The term ‘alabaster’ was used in antiquity to refer to travertine, a type of limestone formed by the chemical precipitation of water saturated with dissolved calcium carbonate. There are two varieties of travertine, calcareous tufa and calcareous sinter, and the latter was used by the Egyptians to make stone vessels. In the eighteenth century C.E. the term was coined to refer to a form of gypsum that resembled travertine, and travertine was referred to as Egyptian alabaster or onyx marble, both of which are misleading.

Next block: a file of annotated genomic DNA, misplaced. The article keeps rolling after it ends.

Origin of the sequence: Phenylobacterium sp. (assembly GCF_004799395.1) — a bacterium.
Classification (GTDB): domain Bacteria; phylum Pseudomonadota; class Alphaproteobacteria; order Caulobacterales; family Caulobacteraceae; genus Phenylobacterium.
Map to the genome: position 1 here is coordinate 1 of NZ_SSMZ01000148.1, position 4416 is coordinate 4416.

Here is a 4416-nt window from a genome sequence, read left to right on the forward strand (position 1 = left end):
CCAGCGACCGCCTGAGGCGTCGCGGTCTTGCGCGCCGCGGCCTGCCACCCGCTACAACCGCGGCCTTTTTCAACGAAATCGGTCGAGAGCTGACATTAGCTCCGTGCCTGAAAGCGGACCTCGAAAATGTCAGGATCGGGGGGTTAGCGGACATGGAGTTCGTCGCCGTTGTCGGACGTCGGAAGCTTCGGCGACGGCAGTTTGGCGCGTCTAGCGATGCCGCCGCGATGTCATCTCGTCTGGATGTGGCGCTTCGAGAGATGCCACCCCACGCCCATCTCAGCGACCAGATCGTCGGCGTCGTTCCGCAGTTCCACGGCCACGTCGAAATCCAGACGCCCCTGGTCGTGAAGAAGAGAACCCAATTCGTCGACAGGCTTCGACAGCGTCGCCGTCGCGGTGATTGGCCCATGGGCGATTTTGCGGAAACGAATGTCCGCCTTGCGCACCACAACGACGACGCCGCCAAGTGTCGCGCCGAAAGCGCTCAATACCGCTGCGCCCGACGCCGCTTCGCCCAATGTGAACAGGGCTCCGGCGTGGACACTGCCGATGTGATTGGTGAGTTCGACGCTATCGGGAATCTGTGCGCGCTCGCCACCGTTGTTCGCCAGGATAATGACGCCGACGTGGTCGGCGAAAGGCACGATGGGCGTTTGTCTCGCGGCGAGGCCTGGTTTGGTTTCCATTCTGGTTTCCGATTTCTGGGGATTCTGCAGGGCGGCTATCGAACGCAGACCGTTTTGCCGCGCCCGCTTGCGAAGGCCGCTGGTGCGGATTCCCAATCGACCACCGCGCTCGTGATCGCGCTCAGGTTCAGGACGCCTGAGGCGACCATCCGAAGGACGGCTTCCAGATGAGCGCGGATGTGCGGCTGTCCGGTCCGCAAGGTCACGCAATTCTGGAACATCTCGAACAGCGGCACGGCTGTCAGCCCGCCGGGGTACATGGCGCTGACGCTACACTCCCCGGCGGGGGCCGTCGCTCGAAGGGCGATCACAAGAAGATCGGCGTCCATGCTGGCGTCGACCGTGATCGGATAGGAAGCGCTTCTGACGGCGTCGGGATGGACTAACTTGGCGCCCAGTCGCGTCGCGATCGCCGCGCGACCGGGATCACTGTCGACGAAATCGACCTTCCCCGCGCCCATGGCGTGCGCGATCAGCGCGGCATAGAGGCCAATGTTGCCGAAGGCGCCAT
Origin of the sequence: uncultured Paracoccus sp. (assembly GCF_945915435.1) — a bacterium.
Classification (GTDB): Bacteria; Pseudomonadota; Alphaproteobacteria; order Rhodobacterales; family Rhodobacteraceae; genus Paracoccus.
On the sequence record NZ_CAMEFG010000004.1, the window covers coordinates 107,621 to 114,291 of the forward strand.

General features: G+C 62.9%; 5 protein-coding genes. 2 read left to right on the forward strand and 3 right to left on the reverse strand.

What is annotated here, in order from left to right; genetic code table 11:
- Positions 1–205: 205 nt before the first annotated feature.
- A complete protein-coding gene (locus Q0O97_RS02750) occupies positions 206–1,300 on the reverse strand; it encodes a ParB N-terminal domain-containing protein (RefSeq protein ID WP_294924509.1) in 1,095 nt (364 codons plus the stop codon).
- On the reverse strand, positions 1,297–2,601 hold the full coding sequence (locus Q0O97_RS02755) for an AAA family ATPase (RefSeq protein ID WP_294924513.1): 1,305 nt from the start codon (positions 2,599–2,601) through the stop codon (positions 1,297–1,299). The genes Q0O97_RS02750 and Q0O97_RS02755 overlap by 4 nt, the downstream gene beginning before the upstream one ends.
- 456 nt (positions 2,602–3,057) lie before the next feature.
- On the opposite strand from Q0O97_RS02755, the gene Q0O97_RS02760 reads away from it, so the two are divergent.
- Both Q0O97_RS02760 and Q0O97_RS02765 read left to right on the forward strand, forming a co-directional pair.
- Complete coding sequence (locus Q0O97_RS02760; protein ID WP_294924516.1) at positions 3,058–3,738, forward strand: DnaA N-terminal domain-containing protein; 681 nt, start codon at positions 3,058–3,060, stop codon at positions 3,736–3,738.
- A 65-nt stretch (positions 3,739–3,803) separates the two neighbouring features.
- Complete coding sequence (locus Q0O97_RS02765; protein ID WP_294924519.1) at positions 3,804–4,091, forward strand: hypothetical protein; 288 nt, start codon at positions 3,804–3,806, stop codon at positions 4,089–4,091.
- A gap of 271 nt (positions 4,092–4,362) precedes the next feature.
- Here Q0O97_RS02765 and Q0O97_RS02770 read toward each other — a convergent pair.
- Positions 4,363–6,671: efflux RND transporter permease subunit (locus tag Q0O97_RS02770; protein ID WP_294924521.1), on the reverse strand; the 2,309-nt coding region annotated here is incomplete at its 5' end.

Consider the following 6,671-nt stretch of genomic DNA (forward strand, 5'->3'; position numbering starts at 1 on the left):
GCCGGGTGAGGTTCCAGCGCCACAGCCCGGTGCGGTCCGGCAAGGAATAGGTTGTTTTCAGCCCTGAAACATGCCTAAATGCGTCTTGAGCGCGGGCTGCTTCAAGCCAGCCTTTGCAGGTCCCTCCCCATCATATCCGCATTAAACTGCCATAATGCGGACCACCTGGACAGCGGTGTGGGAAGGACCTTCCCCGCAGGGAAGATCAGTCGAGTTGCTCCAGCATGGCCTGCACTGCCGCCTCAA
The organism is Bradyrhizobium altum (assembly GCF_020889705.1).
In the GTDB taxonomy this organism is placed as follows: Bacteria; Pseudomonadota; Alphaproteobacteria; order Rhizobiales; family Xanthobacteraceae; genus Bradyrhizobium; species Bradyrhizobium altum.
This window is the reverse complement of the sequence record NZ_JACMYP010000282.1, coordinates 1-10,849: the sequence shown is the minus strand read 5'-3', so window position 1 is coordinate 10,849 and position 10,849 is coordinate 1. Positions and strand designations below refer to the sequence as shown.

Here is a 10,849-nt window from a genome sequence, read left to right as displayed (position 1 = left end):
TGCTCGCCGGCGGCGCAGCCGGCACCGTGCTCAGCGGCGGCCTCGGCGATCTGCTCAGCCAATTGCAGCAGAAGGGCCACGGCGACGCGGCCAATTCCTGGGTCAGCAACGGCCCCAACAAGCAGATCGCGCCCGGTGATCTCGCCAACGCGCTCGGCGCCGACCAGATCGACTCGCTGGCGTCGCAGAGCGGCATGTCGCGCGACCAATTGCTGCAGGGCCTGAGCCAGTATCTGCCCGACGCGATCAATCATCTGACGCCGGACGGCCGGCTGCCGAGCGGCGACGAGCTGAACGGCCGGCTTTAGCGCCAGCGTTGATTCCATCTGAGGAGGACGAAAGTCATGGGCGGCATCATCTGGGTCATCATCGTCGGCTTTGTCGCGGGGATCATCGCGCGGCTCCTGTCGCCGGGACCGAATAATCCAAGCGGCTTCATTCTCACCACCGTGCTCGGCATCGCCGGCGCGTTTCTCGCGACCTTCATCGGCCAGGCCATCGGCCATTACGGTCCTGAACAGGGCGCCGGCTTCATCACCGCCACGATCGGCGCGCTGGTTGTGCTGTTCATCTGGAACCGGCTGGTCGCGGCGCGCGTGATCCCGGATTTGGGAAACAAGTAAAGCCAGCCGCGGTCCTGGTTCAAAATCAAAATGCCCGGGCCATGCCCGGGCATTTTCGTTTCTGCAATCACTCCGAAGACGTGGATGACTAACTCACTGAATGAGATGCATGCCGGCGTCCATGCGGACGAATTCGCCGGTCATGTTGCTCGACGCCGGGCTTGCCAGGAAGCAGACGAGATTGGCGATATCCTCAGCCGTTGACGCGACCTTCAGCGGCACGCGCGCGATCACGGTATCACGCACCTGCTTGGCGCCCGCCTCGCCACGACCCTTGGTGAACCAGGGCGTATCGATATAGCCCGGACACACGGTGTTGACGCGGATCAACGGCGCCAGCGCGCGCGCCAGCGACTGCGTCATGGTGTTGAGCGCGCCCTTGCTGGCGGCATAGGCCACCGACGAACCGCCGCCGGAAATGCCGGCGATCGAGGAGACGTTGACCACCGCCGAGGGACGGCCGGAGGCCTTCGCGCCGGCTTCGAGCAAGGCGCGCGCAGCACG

Alabastra made of glass, constructed on the same motif as those of alabaster, were very numerous in Egypt and Syria throughout the first millennium B.C, and spread throughout the eastern Mediterranean. Without its lip or any other embellishments, or archaeological context. this vessel is extremely difficult to date.
- Ancient Glass in the University of Colorado Museum